“36. For these reasons the Teaching Authority of the Church does not forbid that, in conformity with the present state of human sciences and sacred theology, research and discussions, on the part of men experienced in both fields, take place with regard to the doctrine of evolution, in as far as it inquires into the origin of the human body as coming from pre-existent and living matter – for the Catholic faith obliges us to hold that souls are immediately created by God. However, this must be done in such a way that the reasons for both opinions, that is, those favorable and those unfavorable to evolution, be weighed and judged with the necessary seriousness, moderation and measure, and provided that all are prepared to submit to the judgment of the Church, to whom Christ has given the mission of interpreting authentically the Sacred Scriptures and of defending the dogmas of faith. Some however, rashly transgress this liberty of discussion, when they act as if the origin of the human body from pre-existing and living matter were already completely certain and proved by the facts which have been discovered up to now and by reasoning on those facts, and as if there were nothing in the sources of divine revelation which demands the greatest moderation and caution in this question.

    37. When, however, there is question of another conjectural opinion, namely polygenism, the children of the Church by no means enjoy such liberty. For the faithful cannot embrace that opinion which maintains that either after Adam there existed on this earth true men who did not take their origin through natural generation from him as from the first parent of all, or that Adam represents a certain number of first parents. Now it is in no way apparent how such an opinion can be reconciled with that which the sources of revealed truth and the documents of the Teaching Authority of the Church propose with regard to original sin, which proceeds from a sin actually committed by an individual Adam and which, through generation, is passed on to all and is in everyone as his own.”

    That is more or less where matters stand at present in the Catholic Church, though religious polygenism is still a debated and debatable question. There is a 2004 report by the International Theological Commission called Communion and Stewardship that discusses this through the lens of the theme of the imago Dei (man is made in the image and likeness of God and this is what humanity consists of, not physical traits or specifically historical events, but rather in relationship with God and each other); Chapter Two, Section 3, “Person and Community”:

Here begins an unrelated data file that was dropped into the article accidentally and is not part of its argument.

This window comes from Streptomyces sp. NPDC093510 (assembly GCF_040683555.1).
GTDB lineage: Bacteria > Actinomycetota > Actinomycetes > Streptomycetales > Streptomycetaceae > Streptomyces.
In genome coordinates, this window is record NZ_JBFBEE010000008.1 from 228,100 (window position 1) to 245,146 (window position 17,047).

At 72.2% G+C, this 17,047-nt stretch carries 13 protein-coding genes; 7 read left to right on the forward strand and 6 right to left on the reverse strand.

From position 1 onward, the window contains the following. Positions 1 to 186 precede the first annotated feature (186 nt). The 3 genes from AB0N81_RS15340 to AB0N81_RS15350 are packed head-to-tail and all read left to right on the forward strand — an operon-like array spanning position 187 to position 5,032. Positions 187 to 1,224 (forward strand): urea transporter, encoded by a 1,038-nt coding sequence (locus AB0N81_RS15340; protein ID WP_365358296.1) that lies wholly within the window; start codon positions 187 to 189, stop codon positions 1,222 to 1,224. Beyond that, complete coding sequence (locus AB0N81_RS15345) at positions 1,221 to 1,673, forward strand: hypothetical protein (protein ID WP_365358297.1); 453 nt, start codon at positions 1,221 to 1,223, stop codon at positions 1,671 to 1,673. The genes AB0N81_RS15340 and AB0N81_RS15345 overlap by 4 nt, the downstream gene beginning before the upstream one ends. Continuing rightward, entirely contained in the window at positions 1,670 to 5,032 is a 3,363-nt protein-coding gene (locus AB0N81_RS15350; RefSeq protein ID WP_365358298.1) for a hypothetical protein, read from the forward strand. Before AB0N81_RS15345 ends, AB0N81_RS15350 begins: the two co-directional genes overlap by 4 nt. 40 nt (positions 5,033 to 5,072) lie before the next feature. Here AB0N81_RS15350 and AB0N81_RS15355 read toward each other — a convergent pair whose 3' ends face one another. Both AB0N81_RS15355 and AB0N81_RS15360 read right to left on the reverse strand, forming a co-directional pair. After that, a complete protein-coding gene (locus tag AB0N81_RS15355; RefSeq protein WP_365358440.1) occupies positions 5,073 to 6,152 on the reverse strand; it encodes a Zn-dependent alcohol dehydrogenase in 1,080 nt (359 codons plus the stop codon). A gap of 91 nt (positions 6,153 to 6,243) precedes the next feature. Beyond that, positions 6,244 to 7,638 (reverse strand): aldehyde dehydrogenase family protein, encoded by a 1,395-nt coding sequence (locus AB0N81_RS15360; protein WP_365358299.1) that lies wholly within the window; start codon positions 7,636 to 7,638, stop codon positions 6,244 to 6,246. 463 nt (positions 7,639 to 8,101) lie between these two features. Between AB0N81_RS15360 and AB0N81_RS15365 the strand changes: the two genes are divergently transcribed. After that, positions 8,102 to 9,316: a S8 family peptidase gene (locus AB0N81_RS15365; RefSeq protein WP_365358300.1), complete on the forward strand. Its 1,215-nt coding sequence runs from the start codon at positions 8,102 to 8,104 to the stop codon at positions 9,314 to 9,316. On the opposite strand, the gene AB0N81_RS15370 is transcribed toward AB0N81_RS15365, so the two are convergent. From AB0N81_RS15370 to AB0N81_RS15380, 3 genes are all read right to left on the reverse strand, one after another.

“43. Every individual human being as well as the whole human community are created in the image of God. In its original unity – of which Adam is the symbol – the human race is made in the image of the divine Trinity.”

    Chapter Three, Section 1, “Science and the stewardship of knowledge”:

    “Catholic theology affirms that that the emergence of the first members of the human species (whether as individuals or in populations) represents an event that is not susceptible of a purely natural explanation and which can appropriately be attributed to divine intervention. Acting indirectly through causal chains operating from the beginning of cosmic history, God prepared the way for what Pope John Paul II has called “an ontological leap…the moment of transition to the spiritual.” While science can study these causal chains, it falls to theology to locate this account of the special creation of the human soul within the overarching plan of the triune God to share the communion of trinitarian life with human persons who are created out of nothing in the image and likeness of God, and who, in his name and according to his plan, exercise a creative stewardship and sovereignty over the physical universe.”

    Referring to Adam as a “symbol” may seem to veer towards denying the historicity of Adam (and Eve), but theologians are allowed more latitude in their speculations precisely because it is the bishops who hold the teaching office of the Church; a theologian may offer a definition or new exegesis, but the last say belongs with the body of the bishops in unison defining and handing on the magisterium.

    • Headless Unicorn Guy says:

      “they will try to call upon Holy Scripture for proof and even recite from memory many passages which they think support their position”

      Evidence that proof-texting has been around since the fifth century.

      Except now in the age of Twitter, they don’t recite the passages from memory, only the Zip Codes of the passages.

    • Regarding your third paragraph, (Dr.) Mohler is president of the Southern Baptist Theological Seminary.

    • numbers man says:

      Actually, Al’s first ministry position was as a youth minister at United Methodist Church in Louisville. He then preached at a church that met once a month.

      • Thanks for that. I knew that he was Dr., but didn’t know if being President of the Seminary automatically meant he was an ordained minister.

        You have to excuse my rustic ignorance; I only know the customs about minor jobs like being Pope ;-)

        • Headless Unicorn Guy says:

          Thanks for that. I knew that he was Dr., but didn’t know if being President of the Seminary automatically meant he was an ordained minister.

          Further confusing the issue, a lot of the “Dr”s bandied around by preacher-men are HONORARY degrees. (And there are also diploma mills for that sort of thing.) And it’s those “fake” or lightweight Honorary Doctorates that get bragged about the most.

        • numbers man says: